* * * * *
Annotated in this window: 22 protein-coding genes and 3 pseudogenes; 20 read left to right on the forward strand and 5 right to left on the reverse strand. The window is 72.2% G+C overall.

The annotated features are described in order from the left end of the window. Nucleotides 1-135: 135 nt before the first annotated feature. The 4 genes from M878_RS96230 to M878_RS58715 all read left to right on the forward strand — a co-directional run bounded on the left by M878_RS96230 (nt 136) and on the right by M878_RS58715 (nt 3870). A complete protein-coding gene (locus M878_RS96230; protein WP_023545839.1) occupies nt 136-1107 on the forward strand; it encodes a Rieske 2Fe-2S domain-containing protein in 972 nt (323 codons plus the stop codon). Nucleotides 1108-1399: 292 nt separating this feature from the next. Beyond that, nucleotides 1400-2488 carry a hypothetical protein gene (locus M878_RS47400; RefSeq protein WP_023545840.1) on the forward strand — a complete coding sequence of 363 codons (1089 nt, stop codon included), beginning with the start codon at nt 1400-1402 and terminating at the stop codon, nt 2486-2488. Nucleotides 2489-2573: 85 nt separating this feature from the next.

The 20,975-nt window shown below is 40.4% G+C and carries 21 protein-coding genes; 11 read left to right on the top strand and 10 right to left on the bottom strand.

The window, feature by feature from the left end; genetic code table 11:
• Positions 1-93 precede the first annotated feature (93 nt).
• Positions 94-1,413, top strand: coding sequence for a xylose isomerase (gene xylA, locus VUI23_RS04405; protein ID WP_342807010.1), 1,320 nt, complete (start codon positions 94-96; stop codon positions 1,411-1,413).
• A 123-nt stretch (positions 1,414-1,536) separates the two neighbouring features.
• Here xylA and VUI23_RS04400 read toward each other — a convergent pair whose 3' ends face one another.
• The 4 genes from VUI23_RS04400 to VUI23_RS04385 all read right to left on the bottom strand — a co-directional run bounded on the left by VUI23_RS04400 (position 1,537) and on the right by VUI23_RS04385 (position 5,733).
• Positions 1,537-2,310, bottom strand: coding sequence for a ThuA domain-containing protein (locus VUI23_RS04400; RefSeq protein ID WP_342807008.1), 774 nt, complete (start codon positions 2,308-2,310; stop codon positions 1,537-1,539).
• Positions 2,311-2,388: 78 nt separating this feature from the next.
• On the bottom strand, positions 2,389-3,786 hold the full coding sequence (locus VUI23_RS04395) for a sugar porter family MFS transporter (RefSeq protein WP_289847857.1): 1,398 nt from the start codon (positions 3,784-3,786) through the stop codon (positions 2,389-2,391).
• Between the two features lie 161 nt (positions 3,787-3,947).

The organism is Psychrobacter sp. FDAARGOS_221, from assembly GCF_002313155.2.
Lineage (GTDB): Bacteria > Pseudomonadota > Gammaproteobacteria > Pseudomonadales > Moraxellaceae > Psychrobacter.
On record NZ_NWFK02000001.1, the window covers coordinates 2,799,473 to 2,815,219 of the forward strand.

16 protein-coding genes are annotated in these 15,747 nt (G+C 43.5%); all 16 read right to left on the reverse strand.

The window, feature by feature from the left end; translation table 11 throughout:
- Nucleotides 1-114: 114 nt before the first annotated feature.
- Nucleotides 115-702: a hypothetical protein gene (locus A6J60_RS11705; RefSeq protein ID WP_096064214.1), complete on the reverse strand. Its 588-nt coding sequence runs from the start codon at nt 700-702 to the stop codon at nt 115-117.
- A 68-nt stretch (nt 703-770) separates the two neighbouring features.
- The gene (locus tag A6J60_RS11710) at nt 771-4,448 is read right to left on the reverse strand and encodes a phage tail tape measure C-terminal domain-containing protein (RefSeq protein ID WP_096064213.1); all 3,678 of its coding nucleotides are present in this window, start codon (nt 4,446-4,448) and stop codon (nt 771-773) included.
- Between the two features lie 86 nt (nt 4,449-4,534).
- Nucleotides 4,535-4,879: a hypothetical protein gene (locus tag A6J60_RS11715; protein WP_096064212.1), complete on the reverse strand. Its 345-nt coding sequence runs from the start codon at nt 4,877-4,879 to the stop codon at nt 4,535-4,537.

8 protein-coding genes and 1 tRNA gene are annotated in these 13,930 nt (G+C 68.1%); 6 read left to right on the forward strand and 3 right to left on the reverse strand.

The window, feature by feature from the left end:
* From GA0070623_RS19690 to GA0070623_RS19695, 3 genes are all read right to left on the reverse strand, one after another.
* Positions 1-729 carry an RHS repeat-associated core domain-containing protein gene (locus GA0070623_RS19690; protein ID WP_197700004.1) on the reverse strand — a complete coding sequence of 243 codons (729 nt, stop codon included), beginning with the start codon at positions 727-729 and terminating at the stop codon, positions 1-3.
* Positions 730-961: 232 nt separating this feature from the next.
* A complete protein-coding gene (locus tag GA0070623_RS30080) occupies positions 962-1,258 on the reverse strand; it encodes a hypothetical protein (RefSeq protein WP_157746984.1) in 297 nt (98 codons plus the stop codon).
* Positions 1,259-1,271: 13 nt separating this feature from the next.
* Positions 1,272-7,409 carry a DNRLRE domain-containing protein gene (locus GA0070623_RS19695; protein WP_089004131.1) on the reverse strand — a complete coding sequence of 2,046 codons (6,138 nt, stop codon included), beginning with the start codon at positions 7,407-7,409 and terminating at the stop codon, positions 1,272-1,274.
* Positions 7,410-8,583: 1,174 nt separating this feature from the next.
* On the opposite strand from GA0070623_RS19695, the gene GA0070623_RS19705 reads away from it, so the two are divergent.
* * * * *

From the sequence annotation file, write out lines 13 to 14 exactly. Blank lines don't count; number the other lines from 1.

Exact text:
• Between the two features lie 161 nt (positions 3,787-3,947).

The organism is Psychrobacter sp. FDAARGOS_221, from assembly GCF_002313155.2.